Each year, millions of Americans scramble to locate every receipt, form, pay stub, and scrap of documentation they need to maximize their income tax refunds, or at least minimize the amount that they owe to the United States government on April 15.
If this sounds like you today doing your taxes for the 2020 tax year, it’s time to adopt a new way to prepare for the 2021 tax year now.
According to Turbo Tax, the best way to maintain a good record of receipts and expenses is to handle them regularly, so you can avoid tracking down months-old materials. They recommend color-coded folders in an easy-to-access location. Folders might include home and office expenses, vehicle expenses and mileage, education costs, child care expenses, medical expenses, and other items, such as charitable donations, work uniform purchase and cleaning costs (for work-only attire), and work-related expenses. Turbo Tax also recommends that you scan each receipt and maintain both electronic and paper copies.
If the multi-folder system sounds like too much hassle, The Motley Fool recommends a simpler three-folder tax filing system.
Folder number one: Income. Log every penny you earn on a sheet in this folder. Store other related documents, like 1099 and W-2 forms in this folder as well.
Folder number two: Expenses and deductions. If you choose to itemize your deduction instead of taking the standard deduction that Uncle Sam offers to most taxpayers, you’ll need to maintain a file of every receipt, mortgage statement, investment-related expense, medical bill, child care costs, and other employment-related expenses. Be careful, though: This folder can get fat in a hurry, so it may be worth your time to organize it into more sub-folders or use envelopes for each expense category.
Folder number three: Investments. Use this folder for statements, purchase receipts, sales confirmations, year-end overviews, and dividend notices. You’ll probably want to create sub-folders for deductible/tax-deferred investments, non-deductible investments, and taxable investments.
Maintaining a year-round system for tax documents may sound annoying, but it pays off big. In 2015, taxpayers left about $1.4 billion in tax refunds on the table with failure to file returns and other tax mishaps, according to CNBC. With a little planning and experimentation you can save the frantic search of tax season — and maybe even get a bigger return.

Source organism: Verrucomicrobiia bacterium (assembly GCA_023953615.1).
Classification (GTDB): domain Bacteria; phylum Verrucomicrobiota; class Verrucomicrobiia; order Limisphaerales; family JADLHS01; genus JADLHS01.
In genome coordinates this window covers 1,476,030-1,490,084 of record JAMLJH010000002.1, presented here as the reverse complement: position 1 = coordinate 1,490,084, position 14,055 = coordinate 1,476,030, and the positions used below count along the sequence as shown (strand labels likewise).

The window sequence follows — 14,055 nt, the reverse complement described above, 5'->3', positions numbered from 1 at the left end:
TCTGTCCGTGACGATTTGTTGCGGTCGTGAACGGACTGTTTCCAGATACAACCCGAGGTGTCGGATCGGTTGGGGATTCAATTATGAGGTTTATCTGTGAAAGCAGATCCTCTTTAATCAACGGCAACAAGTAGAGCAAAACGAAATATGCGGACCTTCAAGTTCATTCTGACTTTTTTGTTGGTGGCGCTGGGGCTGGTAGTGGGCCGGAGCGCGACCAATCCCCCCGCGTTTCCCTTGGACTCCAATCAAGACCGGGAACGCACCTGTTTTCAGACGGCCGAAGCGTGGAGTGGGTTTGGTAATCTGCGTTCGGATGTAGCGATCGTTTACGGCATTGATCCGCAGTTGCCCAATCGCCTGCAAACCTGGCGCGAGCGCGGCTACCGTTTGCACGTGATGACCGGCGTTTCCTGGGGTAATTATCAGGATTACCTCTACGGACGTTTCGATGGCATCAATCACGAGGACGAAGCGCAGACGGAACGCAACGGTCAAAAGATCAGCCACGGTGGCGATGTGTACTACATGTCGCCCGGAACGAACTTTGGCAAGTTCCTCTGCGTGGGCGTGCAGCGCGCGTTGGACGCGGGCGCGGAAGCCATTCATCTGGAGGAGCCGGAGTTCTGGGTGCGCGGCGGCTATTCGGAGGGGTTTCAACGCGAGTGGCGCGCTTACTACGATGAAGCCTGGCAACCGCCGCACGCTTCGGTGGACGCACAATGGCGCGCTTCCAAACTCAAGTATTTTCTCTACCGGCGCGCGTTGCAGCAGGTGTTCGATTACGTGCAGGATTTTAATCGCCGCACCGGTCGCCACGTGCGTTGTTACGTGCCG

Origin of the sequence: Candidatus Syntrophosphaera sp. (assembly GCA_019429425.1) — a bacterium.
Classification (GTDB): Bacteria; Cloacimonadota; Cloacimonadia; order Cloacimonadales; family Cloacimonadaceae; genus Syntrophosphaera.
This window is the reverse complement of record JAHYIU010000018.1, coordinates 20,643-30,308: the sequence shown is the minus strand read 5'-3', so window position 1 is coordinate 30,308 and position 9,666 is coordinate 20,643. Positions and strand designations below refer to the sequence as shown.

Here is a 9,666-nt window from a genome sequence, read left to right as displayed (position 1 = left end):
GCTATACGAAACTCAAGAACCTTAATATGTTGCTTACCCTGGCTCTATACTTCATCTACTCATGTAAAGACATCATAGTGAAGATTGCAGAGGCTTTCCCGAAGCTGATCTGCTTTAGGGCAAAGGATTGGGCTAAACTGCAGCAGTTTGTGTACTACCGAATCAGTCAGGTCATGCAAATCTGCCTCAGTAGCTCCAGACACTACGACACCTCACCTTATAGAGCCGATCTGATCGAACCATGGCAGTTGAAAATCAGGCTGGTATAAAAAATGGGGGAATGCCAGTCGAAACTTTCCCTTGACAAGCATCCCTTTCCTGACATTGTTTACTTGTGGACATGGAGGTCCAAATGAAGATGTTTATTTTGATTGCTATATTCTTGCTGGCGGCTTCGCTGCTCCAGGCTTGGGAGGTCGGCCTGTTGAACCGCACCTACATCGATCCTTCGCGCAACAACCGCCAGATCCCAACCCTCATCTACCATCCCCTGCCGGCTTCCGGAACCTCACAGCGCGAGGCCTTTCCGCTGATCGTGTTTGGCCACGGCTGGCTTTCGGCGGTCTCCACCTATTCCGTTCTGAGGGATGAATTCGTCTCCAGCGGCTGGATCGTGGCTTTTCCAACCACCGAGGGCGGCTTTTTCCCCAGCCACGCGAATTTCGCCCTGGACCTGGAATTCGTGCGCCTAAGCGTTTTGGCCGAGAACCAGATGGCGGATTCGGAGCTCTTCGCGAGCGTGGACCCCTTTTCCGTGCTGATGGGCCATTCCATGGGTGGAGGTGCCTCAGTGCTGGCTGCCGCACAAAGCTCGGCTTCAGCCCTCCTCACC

Shoplifting goes online
Google shoplifting, then read past the first page of results.
You’ll see stories about shoplifting gangs targeting stores all over the country, and nobody is really sure why. One author says it’s a ‘howl of grief.’ A Texas lawman says it is big business. Others say it just offers a big thrill.
But when dozens of people clad in ski masks looted a Nordstrom last November, was it just for the thrill?
According to the National Retail Federation, shoplifting caused $50 billion in losses to storefront retailers in 2020.
In San Francisco, Walgreens said shoplifting was the primary reason it closed five of its 53 stores. Bloomberg reported that the actual cause may have been slower pandemic traffic (or looting) and they said the stores didn’t report such incidents to police.
San Francisco famously passed a law in 2014 that reduced shoplifting to a misdemeanor crime if the stolen items totaled $950 or less, but recently Gov. Gavin Newsom recently signed a bill that allows prosecutors to press felony charges against participants in shoplifting gangs if the theft totals more than $500, according to the New York Times.
But is there something different going on today than in the past?
Organized gangs have always had to become retailers themselves. It was a lot of work, but the work is easier now.
These days, some thieves have elevated their game — literally. In Katy, Texas, police raided a home with a freight elevator that moved 55 pallets of stolen Home Depot goods worth $5 million. The goods were sold on Amazon, according to The Wall Street Journal.